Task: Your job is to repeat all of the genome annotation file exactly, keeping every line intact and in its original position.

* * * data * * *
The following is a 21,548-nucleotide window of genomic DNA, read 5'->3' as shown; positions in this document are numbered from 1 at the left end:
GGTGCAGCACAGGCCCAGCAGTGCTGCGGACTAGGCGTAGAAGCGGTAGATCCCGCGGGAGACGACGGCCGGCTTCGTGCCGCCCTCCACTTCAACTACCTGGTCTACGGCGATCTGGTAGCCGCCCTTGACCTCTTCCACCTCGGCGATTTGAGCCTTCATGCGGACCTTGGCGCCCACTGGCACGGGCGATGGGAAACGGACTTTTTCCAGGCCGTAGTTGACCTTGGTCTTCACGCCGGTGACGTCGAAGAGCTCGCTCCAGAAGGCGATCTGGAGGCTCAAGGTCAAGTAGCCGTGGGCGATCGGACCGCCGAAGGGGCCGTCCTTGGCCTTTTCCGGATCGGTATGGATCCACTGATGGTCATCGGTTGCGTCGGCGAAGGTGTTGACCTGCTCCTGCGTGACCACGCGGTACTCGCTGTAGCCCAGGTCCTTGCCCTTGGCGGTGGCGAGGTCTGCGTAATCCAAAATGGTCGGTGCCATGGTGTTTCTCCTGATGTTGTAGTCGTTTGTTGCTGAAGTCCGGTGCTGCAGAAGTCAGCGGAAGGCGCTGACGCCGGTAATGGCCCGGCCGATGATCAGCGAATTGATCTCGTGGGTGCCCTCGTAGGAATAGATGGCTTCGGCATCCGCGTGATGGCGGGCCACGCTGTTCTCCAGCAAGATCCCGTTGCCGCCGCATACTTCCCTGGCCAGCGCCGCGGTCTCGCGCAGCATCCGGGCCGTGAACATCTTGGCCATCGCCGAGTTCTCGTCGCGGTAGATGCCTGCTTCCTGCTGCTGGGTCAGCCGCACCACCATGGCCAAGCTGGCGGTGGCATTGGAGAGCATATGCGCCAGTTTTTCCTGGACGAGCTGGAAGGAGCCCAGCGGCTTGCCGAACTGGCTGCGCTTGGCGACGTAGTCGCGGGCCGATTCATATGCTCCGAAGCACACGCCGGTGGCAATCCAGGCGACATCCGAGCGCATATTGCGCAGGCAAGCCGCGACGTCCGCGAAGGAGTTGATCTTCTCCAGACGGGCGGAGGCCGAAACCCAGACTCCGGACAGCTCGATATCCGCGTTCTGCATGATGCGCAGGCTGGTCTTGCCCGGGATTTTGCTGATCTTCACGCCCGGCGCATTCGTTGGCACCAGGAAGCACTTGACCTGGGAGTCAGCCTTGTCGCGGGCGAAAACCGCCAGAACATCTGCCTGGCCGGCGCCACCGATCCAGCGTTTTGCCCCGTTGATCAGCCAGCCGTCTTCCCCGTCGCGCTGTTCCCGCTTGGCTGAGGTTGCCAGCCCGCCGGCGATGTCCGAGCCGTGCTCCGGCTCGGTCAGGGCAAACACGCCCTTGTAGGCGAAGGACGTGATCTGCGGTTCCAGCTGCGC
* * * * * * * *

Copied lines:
The following is a 21,548-nucleotide window of genomic DNA, read 5'->3' as shown; positions in this document are numbered from 1 at the left end:
GGTGCAGCACAGGCCCAGCAGTGCTGCGGACTAGGCGTAGAAGCGGTAGATCCCGCGGGAGACGACGGCCGGCTTCGTGCCGCCCTCCACTTCAACTACCTGGTCTACGGCGATCTGGTAGCCGCCCTTGACCTCTTCCACCTCGGCGATTTGAGCCTTCATGCGGACCTTGGCGCCCACTGGCACGGGCGATGGGAAACGGACTTTTTCCAGGCCGTAGTTGACCTTGGTCTTCACGCCGGTGACGTCGAAGAGCTCGCTCCAGAAGGCGATCTGGAGGCTCAAGGTCAAGTAGCCGTGGGCGATCGGACCGCCGAAGGGGCCGTCCTTGGCCTTTTCCGGATCGGTATGGATCCACTGATGGTCATCGGTTGCGTCGGCGAAGGTGTTGACCTGCTCCTGCGTGACCACGCGGTACTCGCTGTAGCCCAGGTCCTTGCCCTTGGCGGTGGCGAGGTCTGCGTAATCCAAAATGGTCGGTGCCATGGTGTTTCTCCTGATGTTGTAGTCGTTTGTTGCTGAAGTCCGGTGCTGCAGAAGTCAGCGGAAGGCGCTGACGCCGGTAATGGCCCGGCCGATGATCAGCGAATTGATCTCGTGGGTGCCCTCGTAGGAATAGATGGCTTCGGCATCCGCGTGATGGCGGGCCACGCTGTTCTCCAGCAAGATCCCGTTGCCGCCGCATACTTCCCTGGCCAGCGCCGCGGTCTCGCGCAGCATCCGGGCCGTGAACATCTTGGCCATCGCCGAGTTCTCGTCGCGGTAGATGCCTGCTTCCTGCTGCTGGGTCAGCCGCACCACCATGGCCAAGCTGGCGGTGGCATTGGAGAGCATATGCGCCAGTTTTTCCTGGACGAGCTGGAAGGAGCCCAGCGGCTTGCCGAACTGGCTGCGCTTGGCGACGTAGTCGCGGGCCGATTCATATGCTCCGAAGCACACGCCGGTGGCAATCCAGGCGACATCCGAGCGCATATTGCGCAGGCAAGCCGCGACGTCCGCGAAGGAGTTGATCTTCTCCAGACGGGCGGAGGCCGAAACCCAGACTCCGGACAGCTCGATATCCGCGTTCTGCATGATGCGCAGGCTGGTCTTGCCCGGGATTTTGCTGATCTTCACGCCCGGCGCATTCGTTGGCACCAGGAAGCACTTGACCTGGGAGTCAGCCTTGTCGCGGGCGAAAACCGCCAGAACATCTGCCTGGCCGGCGCCACCGATCCAGCGTTTTGCCCCGTTGATCAGCCAGCCGTCTTCCCCGTCGCGCTGTTCCCGCTTGGCTGAGGTTGCCAGCCCGCCGGCGATGTCCGAGCCGTGCTCCGGCTCGGTCAGGGCAAACACGCCCTTGTAGGCGAAGGACGTGATCTGCGGTTCCAGCTGCGC